Bikes could help bridge the ‘last mile’ gap with public transport – Marin Independent Journal
The municipalities of Le Marin are committed to launching a regional e-bike sharing program aimed at helping more people get around the county without their cars and without increasing traffic.
Larkspur is one of the last to join. The city is also a prime example of how an electric bicycle can help, for example, train users to bridge that “last mile” between a train stop and their destination.
The distance from the train stop to their job or company or address they need to reach could be the deciding factor in deciding whether or not to take the Sonoma-Marin Area Rail Transit train.
Renting an electric bike could help many people bridge this gap, for example, between the SMART stop at Larkspur Landing and Bon Air or Town Center shopping malls.
Bicycles could also bridge the gap between the Civic Center train stop and Northgate.
The bikes are part of a test project funded by the Metropolitan Transportation Commission. The bikes could be ready to rent and ride in early 2022.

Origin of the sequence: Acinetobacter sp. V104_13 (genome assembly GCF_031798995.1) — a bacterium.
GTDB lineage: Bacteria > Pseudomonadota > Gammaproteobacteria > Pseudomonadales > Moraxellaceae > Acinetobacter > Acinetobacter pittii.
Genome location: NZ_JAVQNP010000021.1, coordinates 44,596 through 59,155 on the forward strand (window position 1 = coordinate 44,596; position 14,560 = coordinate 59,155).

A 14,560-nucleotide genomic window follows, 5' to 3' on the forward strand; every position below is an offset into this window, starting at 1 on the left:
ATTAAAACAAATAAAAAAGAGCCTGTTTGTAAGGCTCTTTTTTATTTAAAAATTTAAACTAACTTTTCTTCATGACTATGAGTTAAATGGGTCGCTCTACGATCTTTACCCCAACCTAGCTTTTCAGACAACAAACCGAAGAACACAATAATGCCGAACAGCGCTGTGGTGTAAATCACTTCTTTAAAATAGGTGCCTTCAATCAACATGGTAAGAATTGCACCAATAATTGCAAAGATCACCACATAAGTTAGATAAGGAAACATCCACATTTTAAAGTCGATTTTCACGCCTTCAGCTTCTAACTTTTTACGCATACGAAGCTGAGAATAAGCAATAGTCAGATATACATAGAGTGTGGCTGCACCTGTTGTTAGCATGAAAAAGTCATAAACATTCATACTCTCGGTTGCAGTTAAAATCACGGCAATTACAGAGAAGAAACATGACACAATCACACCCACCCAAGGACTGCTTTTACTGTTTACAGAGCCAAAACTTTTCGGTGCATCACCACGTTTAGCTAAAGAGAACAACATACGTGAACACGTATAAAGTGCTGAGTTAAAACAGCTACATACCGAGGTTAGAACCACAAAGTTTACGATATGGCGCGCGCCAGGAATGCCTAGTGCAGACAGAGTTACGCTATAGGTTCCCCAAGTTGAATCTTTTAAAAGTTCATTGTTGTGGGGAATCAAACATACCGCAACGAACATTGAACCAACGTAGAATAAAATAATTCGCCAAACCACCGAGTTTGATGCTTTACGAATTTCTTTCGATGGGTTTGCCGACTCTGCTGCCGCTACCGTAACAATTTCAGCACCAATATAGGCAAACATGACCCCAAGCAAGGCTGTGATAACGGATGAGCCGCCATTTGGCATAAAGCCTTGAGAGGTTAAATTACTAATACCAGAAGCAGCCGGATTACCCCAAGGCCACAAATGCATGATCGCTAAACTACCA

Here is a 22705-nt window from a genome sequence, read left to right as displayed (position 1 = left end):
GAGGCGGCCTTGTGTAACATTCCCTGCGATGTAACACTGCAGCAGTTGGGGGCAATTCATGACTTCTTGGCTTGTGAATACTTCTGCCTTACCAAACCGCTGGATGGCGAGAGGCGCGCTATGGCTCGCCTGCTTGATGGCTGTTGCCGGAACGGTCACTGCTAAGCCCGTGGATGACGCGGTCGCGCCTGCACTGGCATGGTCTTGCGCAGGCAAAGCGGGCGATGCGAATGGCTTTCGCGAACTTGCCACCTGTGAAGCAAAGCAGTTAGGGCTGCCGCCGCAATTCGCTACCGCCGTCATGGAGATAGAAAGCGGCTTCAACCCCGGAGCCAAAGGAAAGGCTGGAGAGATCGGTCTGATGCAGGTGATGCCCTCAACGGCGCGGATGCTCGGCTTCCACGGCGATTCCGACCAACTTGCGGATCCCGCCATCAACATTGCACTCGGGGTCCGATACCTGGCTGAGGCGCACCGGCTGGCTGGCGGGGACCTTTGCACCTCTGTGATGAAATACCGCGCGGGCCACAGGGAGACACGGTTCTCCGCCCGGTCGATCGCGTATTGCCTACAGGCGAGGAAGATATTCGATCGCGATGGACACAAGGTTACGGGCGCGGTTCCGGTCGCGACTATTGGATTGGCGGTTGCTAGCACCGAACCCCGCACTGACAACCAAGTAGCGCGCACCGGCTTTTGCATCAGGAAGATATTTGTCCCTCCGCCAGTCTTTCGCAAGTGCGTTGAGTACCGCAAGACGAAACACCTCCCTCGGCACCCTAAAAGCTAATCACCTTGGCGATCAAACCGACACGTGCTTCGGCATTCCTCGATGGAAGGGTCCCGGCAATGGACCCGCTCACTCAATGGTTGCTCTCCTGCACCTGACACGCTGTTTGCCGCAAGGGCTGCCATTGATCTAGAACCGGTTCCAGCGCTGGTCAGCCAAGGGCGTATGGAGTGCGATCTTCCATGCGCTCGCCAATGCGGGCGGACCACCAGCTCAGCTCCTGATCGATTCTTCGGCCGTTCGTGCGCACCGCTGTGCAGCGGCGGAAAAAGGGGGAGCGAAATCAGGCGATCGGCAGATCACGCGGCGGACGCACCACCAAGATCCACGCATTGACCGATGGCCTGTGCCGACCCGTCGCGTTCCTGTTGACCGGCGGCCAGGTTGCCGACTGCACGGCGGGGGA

The Marin Transportation Authority and the Sonoma County Transportation Agency coordinate the two-county program.
The MTC funding would help pay for the bike-sharing program – 300 bikes or more for both counties – for 36 months with an option to renew the program until 2025.
Local authorities have yet to decide where to set up bicycle centers.
The number and location of bike racks will be further refined by electronic data collected from usage.
Users will be able to book bikes through a phone app linked to the Clipper card program. Officials and the bicycle company, Bolt Mobility, have yet to set a price.
Making it as convenient and affordable as possible will increase participation and improve the benefits of the program for a wider population.
Their popularity is also expected to intensify the local focus on improving cycle lanes and making them safer.
It is also another step in the local reduction of greenhouse gases, a large part of which is generated by local transport, mainly gasoline-powered cars.
TAM planners expect high demand for the bikes at the Larkspur stop.
Likely, this interest will also include more than local workers, but also train visitors who will be using e-bikes to travel to other parts of the Ross Valley.
The trial is enabled by a regional program, but it should prove whether bike sharing can play a beneficial role in allowing people to move around our county without a combustion engine.